July 17th, 2012


In Praise of Jobsworths

Just back from London, where preparations for the impending five-ring circus are well under way. It's all rather dispiriting, actually. I was nowhere near the Olympic site, but the whole city seems to have been transformed into a giant billboard for large corporations to preen themselves upon, while the populace shuffles wearily past in a never-ending security queue that encircles the capital much like the Midgard Serpent.

I believe there will also be some people playing games, over Stratford way. I hope it's all worth it, but the overall impression is of joyless micromanagement uncompensated for by any concomitant efficiency, except in the matter of brand protection.

I don't much like officialdom at its most officious, as you will probably gather - but there are occasions when I feel moved to cry, "Well done, that jobsworth!" London is currently up in arms about the man who shut off the sound system when a recent concert in Hyde Park was about to breach the terms of its licence by overrunning. The papers, Boris Johnson, and every bandwagon-jumper in sight seem to be piling in on this poor man, but personally I have a lot of sympathy for him. I've been kept awake by too many all-night parties to feel that loud music should always take precedence over peace and quiet, and I doubt whether the parents of young children in the vicinity of Hyde Park were too devastated about the licence agreement being enforced either. If they wanted to play loud music into the night, why do it in the centre of a densely populated area? Has Lincolnshire no muddy fields?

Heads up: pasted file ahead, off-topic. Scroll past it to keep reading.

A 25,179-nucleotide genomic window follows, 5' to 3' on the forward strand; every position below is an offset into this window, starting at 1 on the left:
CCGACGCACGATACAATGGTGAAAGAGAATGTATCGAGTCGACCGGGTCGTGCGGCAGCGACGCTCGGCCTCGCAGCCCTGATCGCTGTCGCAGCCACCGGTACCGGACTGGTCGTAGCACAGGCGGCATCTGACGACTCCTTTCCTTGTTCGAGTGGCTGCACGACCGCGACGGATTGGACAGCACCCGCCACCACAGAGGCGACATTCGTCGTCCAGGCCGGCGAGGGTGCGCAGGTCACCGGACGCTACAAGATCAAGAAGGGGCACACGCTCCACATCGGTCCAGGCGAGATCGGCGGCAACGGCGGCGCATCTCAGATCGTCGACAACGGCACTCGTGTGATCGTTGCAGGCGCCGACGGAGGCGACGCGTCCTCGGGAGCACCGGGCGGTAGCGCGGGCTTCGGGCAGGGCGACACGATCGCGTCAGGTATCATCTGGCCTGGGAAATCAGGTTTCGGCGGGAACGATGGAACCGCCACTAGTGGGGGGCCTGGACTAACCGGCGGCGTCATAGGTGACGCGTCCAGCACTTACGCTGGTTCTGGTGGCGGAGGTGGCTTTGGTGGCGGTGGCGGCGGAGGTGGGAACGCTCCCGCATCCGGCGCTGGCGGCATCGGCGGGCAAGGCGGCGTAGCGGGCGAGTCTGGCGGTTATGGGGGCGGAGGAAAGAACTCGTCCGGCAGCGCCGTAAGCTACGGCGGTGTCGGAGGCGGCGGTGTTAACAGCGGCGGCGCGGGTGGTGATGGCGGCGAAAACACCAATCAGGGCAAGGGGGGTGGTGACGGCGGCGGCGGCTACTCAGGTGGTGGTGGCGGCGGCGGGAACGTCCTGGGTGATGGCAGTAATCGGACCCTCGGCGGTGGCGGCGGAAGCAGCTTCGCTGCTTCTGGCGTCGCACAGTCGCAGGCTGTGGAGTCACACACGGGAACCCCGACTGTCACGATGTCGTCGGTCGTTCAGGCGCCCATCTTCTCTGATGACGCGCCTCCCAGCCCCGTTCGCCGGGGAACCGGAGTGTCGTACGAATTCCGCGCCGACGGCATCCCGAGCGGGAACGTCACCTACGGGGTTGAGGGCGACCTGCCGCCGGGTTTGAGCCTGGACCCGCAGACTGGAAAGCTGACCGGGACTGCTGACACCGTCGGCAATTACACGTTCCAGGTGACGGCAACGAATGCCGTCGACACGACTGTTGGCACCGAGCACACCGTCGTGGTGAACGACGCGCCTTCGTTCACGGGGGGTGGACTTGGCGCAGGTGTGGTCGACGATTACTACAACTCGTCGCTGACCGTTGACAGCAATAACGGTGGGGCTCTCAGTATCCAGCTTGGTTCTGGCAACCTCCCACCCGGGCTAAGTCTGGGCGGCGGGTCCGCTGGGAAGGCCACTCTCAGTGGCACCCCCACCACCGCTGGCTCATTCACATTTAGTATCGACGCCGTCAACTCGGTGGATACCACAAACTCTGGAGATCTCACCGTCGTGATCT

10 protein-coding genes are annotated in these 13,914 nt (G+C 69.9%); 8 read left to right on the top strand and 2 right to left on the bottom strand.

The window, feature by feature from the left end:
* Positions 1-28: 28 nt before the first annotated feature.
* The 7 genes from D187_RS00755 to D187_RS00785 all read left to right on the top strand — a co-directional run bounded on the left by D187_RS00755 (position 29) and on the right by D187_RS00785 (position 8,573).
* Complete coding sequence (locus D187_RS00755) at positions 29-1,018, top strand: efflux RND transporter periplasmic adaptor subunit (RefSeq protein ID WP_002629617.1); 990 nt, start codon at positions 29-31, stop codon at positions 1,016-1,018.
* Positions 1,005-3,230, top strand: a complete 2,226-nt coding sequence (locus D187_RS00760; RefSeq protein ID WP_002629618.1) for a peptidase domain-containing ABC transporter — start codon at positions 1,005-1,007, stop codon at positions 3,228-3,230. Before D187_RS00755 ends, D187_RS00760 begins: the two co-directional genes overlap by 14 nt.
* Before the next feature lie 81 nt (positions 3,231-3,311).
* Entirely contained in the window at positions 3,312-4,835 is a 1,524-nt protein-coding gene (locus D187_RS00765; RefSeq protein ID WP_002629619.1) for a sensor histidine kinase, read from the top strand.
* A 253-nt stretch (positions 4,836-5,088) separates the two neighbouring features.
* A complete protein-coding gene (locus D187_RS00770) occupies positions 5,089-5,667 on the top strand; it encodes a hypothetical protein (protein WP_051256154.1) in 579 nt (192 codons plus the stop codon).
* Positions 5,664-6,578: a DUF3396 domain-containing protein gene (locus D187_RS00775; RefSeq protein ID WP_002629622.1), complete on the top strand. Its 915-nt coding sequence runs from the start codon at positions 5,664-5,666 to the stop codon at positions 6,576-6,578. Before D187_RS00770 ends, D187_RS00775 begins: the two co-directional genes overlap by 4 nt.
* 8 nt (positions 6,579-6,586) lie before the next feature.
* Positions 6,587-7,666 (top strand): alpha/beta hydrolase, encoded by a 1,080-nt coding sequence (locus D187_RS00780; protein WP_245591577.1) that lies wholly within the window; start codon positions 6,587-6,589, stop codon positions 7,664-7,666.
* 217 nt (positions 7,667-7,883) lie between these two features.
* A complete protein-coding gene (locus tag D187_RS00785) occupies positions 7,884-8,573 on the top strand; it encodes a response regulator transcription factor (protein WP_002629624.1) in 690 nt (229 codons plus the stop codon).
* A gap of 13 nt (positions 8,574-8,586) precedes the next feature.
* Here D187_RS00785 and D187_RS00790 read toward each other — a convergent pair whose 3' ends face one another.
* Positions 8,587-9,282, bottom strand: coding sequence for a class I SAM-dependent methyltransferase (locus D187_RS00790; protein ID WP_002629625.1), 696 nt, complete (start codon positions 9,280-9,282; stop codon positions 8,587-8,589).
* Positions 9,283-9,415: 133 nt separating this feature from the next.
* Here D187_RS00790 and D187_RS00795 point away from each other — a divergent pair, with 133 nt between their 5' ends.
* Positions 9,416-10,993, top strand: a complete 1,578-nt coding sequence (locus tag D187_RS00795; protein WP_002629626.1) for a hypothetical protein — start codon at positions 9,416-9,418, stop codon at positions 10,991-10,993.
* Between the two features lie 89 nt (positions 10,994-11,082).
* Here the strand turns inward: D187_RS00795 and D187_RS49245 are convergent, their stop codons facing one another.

I really doubt whether there'd have been the same fuss had the concert been given by, say, Jessie J or Labrinth, to say nothing of one of the less well-known young beat combos at work today. I suspect it's because the musicians involved were Paul McCartney and Bruce Springsteen, bygone icons of an era when Boris Johnson and the leader writers were young, that so much ire has been stirred up. Some people are apparently peddling the line that they should have rebelliously played on and paid the £14,000 fine (I think that was the figure), a suggestion that brought to mind the image of the rich woman parking her Chelsea tractor on the double yellows outside the supermarket, and saying contemptuously to the hovering traffic warden - "Ticket me - I can afford it."

There is such a thing as Sticking it to the Man - but that ain't it.